Sunday, August 31, 2014

Deadly working conditions, stalled factories lead to increased labor protests

Mada Masr
Laborers protest deadly working conditions, stalled factory production

Tuesday, August 26, 2014

Jano Charbel

Workers across Egypt took to the streets this week to protest against dire working conditions and the government’s lack of response to their demands.

On Tuesday, two workers died and another three were hospitalized after being injured while preparing waste-water drainage networks for housing projects in the southern Minya town of Samalout.

The prosecution is currently investigating the incident, reported the state-owned newspaper Al-Ahram.

Privately owned media sources have reported that the deaths fueled unrest, but those reports have not appeared in state-owned media.

Prior to Tuesday’s incident, more than 70 workers at the Samanoud Felt Company in Gharbiya staged a sit-in with their families at the state-controlled General Union of Textile Workers. More than 1,100 of the company’s employees have been left unemployed and unpaid since work at the factory was halted in May.

A local union committee member, Hesham al-Banna, told Mada Masr that “we called off our sit-in protest after some 28 hours of being ignored and locked out of the General Union.”

“We were not able to meet with Abdel Fattah Ibrahim [the union’s president] and were not given an audience with other officials inside,” Banna continued.

The protesters — a group including 61 female workers, 12 male workers and several of their children —“all had to sleep outside on the sidewalk, awaiting any response or recognition,” he said.

According to Banna, the Samanoud Felt Company “is stalled due to obstinacy of state administrators, a lack of capital investment and no spare parts with which to repair machinery.”

However, Ibrahim claimed that “the General Union of Textile Workers is open to all laborers employed in this industry” in press statements published in Al-Ahram on Monday and Tuesday.

He refuted Banna’s claims that the general union had shut its doors to the protesting workers.

Furthermore, Ibrahim asserted that the Samanoud Felt Company would be fully operational by the beginning of September and that overdue wages would be paid in full by this time.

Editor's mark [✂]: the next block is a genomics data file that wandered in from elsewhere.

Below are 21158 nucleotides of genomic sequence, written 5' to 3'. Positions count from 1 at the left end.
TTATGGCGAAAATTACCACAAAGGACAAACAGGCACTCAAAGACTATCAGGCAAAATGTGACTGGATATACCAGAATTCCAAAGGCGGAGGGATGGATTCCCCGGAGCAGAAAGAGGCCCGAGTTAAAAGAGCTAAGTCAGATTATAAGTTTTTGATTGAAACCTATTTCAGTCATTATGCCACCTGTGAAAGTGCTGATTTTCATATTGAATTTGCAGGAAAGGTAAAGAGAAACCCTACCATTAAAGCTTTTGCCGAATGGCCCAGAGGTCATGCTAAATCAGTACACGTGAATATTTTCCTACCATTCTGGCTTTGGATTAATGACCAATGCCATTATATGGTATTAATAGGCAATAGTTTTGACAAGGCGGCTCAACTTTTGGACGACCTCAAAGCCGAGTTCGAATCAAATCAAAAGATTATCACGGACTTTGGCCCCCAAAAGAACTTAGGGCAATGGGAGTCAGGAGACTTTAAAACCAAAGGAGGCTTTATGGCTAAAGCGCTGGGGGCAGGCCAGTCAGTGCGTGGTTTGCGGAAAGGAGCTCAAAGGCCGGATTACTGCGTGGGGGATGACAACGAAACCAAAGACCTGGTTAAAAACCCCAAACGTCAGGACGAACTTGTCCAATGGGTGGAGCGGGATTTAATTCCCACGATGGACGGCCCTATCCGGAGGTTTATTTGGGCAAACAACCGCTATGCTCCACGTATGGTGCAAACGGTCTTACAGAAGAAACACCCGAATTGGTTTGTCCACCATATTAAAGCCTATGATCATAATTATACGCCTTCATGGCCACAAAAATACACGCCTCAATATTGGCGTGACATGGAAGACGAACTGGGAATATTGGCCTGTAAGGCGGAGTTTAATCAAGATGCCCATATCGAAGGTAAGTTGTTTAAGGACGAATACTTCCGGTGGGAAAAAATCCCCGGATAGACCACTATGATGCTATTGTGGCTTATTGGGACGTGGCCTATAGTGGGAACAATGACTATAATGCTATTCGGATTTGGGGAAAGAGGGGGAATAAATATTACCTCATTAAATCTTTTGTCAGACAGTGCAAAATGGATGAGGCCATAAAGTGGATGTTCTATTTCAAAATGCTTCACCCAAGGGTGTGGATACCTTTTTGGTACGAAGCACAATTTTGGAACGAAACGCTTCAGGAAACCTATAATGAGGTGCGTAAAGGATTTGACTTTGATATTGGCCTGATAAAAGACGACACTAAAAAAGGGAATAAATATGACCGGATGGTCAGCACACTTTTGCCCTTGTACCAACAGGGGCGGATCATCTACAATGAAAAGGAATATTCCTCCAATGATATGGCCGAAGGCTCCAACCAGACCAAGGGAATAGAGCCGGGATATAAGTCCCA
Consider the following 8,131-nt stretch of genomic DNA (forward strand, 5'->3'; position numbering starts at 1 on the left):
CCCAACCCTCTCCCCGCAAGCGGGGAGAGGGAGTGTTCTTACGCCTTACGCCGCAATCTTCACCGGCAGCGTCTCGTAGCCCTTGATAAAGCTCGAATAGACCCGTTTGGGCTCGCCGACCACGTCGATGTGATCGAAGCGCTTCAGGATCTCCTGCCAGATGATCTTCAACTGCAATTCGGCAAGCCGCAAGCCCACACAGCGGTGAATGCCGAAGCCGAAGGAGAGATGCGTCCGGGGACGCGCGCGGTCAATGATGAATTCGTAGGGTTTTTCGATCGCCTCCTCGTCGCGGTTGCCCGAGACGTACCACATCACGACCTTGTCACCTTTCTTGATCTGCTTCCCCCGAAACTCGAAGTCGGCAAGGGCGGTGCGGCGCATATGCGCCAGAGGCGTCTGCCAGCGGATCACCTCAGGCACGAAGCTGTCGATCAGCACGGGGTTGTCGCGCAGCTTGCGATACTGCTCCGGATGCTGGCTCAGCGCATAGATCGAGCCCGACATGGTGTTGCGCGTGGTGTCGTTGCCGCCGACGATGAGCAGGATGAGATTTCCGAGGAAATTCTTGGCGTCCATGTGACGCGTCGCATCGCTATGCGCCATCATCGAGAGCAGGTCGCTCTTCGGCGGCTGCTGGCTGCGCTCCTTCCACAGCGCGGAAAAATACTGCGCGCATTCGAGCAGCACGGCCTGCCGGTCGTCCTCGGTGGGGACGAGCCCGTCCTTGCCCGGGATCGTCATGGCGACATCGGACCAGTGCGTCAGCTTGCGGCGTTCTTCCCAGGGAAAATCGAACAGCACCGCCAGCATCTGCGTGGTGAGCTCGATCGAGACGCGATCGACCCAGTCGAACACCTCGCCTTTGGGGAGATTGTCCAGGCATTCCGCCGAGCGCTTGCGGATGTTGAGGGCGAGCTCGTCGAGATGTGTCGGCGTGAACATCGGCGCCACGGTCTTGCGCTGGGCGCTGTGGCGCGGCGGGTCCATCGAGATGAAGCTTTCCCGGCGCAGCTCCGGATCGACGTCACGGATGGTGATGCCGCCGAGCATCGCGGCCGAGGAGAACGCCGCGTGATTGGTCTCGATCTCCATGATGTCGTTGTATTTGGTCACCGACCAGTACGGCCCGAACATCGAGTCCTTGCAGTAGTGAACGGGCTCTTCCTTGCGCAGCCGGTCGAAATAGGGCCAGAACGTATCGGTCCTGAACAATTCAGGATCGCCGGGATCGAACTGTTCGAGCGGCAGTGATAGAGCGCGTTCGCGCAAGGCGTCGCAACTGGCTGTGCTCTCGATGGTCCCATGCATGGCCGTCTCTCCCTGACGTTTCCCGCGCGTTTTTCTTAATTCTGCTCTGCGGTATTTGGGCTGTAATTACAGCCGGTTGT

However, it is not the General Union of Textile Workers which determines such policies, but rather the Holding Company for Textile Industries and the Ministry of Investment.

Responding to Ibrahim’s comments, Banna said, “He’s a liar and has no authority to make such statements.”

“We’ve had no wages since May, and prior to that we’d only been paid 60 percent of our total wages,” he added.

Banna said that he had lost faith in Prime Minister Ibrahim Mehleb’s Cabinet, describing the prime minister as feloul (a remnant of former President Hosni Mubarak’s regime). However, Banna did not implicate President Abdel Fattah al-Sisi in his complaints.

During the presidential in May, Banna had expressed hope that the Samanoud Felt Company “would be up and running within two months.” He actively campaigned for Sisi in the election, believing that he would champion labor rights.

“The presidency is seeking to salvage the textile industry, but is not yet able to do so,” said Banna. He concluded, “We demand that the government respect our humanity. Respect our right to work, to receive our overdue wages, and to return to work. We are productive workers, not slaves or beggars.”

Workers at the stalled Tanta Flax and Oils Company were also protesting this week against the state’s inability or unwillingness to make their company operational and reinstate its work force.

On Sunday, a delegation of Tanta Flax workers filed an appeal and a list of grievances with the Ministry of Investment, calling on the ministry to get the company back on its feet.

The Tanta Flax and Oils Company has been stalled since September 2011, when an Administrative Court ruling nullified its privatization contract on the basis that it had been sold for far less than its real market value.

The same court issued nearly identical rulings in six other similar cases three years ago. However, most of these companies have not yet been reincorporated into the public sector.

Worker Gamal Othman told Mada Masr that “until 11 months ago, some 480 workers were being paid their wages, although there has been no production there for well over two years.”

“Why do the authorities insist on not re-operating our company?” Othman asked. “Why did the Holding Company for Chemical Industries choose to incur hefty losses by paying workers their wages while there is no production? Why doesn’t the Ministry of Investment and the Holding Company move instead to re-operate the company and generate profits, or at least cover their expenses?”

“We are in a state of limbo that is being perpetuated by the Holding Company for Chemical Industries,” Othman argued. “The law is on our side, but the authorities are not.”

The Tanta Flax workers have scheduled a meeting with the investment minister next week, during which they hope the ministry will authorize the company’s re-operation.

Workers from the Nahr al-Khaled Garments Company in the Suez Canal City of Port Said also launched an open-ended sit-in on Monday.
Hundreds of workers from the garment company are protesting against the administration’s decision to punitively relocate 14 workers and independent labor organizers to distant branches of the company.

Egypt’s independent union organizations have expressed solidarity with these workers and support their right to freely organize their ranks.
*Photo by Virginie Nguyen

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